Spot Compression Mammogram To Enable Better Visualization

A mammography exam involves taking images of each breast from two different angles for early detection and diagnosis of breast diseases in women. If the physician or the radiologist observes some abnormality in the images, the patient might be suggested to come back for additional imaging.

Additional imaging may include the following:

  • Additional images taken at different angles
  • Breast ultrasound, to evaluate questionable areas such as suspected cysts identified during screening mammogram
  • Special mammography views, which may include magnification views or focal/spot compression views to evaluate a small area of breast tissue
  • Magnetic resonance imaging, Sestamibi or T-scan imaging
Magnification views use a small magnification table that brings the breast closer to the x-ray source to capture zoomed in images of the site of interest. This enables doctors in clearer assessment of the borders and the tissue structures of a suspicious site or a mass to evaluate micro-calcifications, tiny spot of calcium in the breast that may be a sign of a small cancer.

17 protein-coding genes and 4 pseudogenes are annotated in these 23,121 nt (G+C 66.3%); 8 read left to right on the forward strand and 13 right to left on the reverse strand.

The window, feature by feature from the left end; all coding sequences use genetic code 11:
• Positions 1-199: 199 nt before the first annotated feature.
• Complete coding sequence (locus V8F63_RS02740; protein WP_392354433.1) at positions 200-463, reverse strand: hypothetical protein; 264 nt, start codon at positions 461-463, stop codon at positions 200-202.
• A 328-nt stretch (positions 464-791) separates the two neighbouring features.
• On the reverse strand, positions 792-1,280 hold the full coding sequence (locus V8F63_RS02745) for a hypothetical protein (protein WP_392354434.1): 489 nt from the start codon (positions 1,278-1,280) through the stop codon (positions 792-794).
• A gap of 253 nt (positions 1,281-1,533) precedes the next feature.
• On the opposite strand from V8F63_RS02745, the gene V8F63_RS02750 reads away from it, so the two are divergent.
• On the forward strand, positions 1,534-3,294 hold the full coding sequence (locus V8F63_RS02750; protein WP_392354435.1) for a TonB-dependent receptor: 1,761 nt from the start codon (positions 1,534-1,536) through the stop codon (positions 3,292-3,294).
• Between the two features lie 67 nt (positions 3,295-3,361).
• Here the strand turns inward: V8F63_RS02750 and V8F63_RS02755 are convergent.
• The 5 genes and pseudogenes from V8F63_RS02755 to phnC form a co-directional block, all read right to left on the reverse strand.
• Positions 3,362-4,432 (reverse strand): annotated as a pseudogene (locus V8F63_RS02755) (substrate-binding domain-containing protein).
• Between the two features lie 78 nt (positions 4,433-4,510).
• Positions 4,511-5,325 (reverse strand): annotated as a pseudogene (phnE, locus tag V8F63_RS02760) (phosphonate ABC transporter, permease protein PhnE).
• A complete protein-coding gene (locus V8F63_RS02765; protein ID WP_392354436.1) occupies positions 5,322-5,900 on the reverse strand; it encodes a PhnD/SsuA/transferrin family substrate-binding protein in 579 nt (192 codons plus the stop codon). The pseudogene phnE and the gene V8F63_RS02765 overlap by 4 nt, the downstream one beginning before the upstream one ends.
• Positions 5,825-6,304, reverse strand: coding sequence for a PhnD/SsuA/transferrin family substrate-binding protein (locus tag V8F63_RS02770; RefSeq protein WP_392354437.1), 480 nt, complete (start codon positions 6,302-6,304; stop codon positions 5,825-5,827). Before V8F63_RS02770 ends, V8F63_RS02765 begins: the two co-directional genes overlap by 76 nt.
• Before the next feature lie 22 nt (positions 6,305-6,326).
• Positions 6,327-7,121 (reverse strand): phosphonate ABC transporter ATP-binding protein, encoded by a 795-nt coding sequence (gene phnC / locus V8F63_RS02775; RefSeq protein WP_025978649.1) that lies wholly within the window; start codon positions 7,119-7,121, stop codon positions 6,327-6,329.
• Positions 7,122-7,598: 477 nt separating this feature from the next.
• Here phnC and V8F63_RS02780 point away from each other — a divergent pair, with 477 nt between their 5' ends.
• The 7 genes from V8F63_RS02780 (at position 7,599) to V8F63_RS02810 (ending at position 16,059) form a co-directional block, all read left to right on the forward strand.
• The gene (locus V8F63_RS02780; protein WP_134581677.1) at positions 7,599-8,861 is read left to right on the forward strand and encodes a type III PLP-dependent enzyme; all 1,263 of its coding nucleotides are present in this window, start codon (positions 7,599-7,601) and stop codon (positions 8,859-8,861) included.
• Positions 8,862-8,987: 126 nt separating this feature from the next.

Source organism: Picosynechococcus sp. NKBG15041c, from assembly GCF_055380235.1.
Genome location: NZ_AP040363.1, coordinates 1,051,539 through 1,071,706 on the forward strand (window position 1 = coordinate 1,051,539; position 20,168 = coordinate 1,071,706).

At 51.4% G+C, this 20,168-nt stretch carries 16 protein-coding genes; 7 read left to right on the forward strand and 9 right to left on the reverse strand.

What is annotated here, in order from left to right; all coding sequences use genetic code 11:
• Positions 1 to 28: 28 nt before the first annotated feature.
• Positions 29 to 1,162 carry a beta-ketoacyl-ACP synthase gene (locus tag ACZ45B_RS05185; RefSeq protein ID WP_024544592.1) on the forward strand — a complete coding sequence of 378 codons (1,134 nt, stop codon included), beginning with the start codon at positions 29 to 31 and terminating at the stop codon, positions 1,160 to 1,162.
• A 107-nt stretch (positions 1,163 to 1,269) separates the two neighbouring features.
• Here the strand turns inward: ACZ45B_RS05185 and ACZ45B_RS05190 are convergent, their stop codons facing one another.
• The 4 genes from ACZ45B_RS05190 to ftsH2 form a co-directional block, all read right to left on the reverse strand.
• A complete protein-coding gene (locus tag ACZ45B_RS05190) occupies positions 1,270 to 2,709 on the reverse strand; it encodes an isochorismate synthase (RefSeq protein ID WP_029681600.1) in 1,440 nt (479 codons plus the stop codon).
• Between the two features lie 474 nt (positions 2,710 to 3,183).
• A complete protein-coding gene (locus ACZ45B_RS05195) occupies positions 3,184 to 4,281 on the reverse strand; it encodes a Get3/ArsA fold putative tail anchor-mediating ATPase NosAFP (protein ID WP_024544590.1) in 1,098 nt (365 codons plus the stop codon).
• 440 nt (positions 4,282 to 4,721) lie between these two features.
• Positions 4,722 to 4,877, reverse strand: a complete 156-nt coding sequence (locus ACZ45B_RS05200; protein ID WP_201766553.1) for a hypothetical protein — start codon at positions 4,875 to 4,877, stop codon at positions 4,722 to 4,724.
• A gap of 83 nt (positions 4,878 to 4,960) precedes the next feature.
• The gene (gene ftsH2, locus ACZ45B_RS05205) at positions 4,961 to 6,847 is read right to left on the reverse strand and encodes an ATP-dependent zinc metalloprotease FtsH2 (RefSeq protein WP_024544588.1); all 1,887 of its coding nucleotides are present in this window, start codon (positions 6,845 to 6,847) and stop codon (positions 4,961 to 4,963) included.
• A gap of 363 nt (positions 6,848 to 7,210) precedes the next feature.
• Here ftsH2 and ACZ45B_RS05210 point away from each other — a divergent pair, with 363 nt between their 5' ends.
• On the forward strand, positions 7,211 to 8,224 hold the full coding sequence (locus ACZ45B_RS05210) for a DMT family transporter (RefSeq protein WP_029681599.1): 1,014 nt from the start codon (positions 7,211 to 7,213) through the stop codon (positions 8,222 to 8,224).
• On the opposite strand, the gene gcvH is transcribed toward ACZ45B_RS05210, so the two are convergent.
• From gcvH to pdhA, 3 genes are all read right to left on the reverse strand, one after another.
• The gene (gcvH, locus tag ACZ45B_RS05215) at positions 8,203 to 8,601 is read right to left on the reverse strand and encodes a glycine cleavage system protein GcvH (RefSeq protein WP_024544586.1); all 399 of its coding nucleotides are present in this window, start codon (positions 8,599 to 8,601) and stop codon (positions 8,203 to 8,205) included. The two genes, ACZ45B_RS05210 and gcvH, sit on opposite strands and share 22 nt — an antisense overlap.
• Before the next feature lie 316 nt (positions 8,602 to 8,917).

Spot compression mammogram involves compression of the breast to capture images of the small area in question. During the test, the physician applies compression to a smaller area of tissue using a small compression plate or cone. This is done to increase the effective pressure on that spot. This results in better tissue separation thereby allowing better visualization of the small site in question. Spot compression mammogram allows doctors to capture better images as compared to standard mammography techniques. Any abnormality in the breast can be seen more prominently on compression views.

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